· Main problem 1 : Tamil Nadu fishermen poaching in Sri Lanka’s territorial seas & depriving Sri Lankan fishermen of their livelihood.
· Main problem 2 : Tamil Nadu fishermen are poaching in Sri Lanka’s waters because they have ruined the Indian side of the maritime border where there is no fish now. That is why Tamil Nadu fishermen are poaching in Sri Lanka’s waters. By using internationally banned bottom trawlers Sri Lanka’s marine sea bed will get destroyed and lead to no fish on either side.
· Main problem 3 : Tamil Nadu fishermen stealing fish and earning millions in revenue that rightly belongs to Sri Lanka. This is depriving Sri Lankan fishermen and families of livelihood and Sri Lanka is losing out on an income that belongs to Sri Lanka.
· Indian fishing boats have GPS (Global Positioning System) devices on their boats and so are well aware when borders are crossed! Over 4000 Indian vessels have GPS installed. The device also supports SMS, GPRS, HSPA packet data and an alarm sounded to the vessel informing them they are straying and should return.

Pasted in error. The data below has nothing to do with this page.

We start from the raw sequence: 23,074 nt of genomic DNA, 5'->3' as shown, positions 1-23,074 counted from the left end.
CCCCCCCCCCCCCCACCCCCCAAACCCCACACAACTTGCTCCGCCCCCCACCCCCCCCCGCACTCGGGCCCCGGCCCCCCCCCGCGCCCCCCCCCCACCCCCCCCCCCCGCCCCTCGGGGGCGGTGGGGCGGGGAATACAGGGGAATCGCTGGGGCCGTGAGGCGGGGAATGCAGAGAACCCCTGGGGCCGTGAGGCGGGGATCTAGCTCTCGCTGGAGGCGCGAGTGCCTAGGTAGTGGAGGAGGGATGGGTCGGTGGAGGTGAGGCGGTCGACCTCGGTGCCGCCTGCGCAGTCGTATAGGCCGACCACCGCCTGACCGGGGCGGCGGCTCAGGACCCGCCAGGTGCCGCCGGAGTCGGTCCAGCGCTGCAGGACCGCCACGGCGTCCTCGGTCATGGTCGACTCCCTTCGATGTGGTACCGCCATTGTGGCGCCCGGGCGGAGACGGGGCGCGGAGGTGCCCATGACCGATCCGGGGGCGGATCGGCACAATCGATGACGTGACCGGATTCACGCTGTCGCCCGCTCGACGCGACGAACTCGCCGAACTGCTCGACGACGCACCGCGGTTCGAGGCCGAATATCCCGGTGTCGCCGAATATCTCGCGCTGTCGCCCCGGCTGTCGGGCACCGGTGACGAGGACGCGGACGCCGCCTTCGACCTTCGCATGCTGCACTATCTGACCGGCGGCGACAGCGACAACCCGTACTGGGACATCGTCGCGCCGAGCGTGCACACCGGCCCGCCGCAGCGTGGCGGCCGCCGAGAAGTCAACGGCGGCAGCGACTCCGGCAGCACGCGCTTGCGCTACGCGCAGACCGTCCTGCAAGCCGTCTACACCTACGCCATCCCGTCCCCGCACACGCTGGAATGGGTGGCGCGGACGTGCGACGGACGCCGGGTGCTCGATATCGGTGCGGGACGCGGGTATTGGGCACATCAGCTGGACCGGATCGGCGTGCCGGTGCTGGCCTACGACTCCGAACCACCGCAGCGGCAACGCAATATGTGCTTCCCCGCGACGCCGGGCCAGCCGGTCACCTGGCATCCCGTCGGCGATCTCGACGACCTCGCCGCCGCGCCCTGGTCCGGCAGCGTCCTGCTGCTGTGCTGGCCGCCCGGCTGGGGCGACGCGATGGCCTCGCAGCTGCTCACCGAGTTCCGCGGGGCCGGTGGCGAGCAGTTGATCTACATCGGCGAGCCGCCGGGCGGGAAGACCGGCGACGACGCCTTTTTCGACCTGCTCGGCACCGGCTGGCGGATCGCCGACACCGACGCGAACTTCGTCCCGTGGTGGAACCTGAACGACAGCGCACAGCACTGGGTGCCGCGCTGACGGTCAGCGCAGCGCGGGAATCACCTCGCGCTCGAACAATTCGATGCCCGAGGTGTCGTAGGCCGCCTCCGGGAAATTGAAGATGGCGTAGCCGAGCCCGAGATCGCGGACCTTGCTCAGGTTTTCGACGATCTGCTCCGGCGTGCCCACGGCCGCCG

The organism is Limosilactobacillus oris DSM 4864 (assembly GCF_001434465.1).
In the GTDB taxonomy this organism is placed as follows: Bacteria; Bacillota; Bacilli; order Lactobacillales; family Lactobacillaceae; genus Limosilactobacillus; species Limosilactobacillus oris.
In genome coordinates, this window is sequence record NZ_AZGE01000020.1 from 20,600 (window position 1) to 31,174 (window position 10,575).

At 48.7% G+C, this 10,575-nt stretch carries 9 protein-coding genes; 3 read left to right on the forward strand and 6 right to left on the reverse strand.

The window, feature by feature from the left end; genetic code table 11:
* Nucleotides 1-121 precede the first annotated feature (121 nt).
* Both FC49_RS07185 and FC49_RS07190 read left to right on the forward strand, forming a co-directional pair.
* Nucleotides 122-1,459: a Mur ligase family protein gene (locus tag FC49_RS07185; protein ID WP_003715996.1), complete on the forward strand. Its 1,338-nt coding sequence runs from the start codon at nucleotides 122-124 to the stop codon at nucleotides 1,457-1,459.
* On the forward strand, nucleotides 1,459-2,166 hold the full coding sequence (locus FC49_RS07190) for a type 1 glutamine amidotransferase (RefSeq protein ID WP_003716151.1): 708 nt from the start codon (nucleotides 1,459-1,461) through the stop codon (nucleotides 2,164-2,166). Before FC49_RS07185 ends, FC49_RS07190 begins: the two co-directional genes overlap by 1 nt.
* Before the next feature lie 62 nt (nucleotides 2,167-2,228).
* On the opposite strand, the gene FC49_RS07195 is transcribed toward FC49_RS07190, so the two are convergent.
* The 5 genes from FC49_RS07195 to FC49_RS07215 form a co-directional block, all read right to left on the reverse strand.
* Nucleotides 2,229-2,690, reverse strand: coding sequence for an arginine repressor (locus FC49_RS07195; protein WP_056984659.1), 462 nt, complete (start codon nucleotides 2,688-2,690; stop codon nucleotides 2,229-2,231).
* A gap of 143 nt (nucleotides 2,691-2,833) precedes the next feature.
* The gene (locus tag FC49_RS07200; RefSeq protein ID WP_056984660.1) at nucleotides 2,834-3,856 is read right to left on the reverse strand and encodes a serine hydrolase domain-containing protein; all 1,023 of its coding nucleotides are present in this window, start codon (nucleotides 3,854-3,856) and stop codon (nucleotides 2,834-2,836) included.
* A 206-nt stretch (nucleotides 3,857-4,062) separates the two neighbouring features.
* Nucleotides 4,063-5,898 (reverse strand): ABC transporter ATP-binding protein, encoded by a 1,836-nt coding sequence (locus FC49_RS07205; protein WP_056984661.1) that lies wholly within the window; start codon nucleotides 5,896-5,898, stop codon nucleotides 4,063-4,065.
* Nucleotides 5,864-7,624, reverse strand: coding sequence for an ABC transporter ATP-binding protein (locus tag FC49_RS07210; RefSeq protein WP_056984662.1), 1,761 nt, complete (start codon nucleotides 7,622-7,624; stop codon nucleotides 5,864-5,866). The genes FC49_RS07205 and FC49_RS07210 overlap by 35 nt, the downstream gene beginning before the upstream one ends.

· Is the Tamil Nadu State Government not aware that
o Tamil Nadu fishermen are poaching on waters that do not belong to India?
o Tamil Nadu fishermen using internationally banned bottom trawlers?
o Tamil Nadu marine sea bed has no fish because these same fishermen have destroyed the marine sea bed because of their selfish methodology of fishing?
o Tamil Nadu fishermen CANNOT continue poaching on waters belonging to another country, CANNOT steal fish that belong to fishermen of another country and Tamil Nadu should not deprive the Sri Lankan Tamil fishermen most of whom are the one’s who are getting affecting from the loss of livelihood.
o Tamil Nadu fishermen come in massive steel boats and ram into the small fiberglass one’s belonging to Sri Lankan fishermen and even cut their nets. (nets are purchased with a loan of Rs.100,000)
o Tamil Nadu has opened 400 processing plants despite knowing that these are for fish that have been stolen from Sri Lankan waters.
The Poaching Scenario
· What is Tamil Nadu’s coastal length – 1076km
· How large is the Tamil Nadu fishing population – 1million living in close to 600 fishing villages across 13 coastal districts
· How large is the fleet of ships/crafts used by Tamil Nadu fishermen – over 6200 mechanized fishing crafts / 54,000 traditional crafts.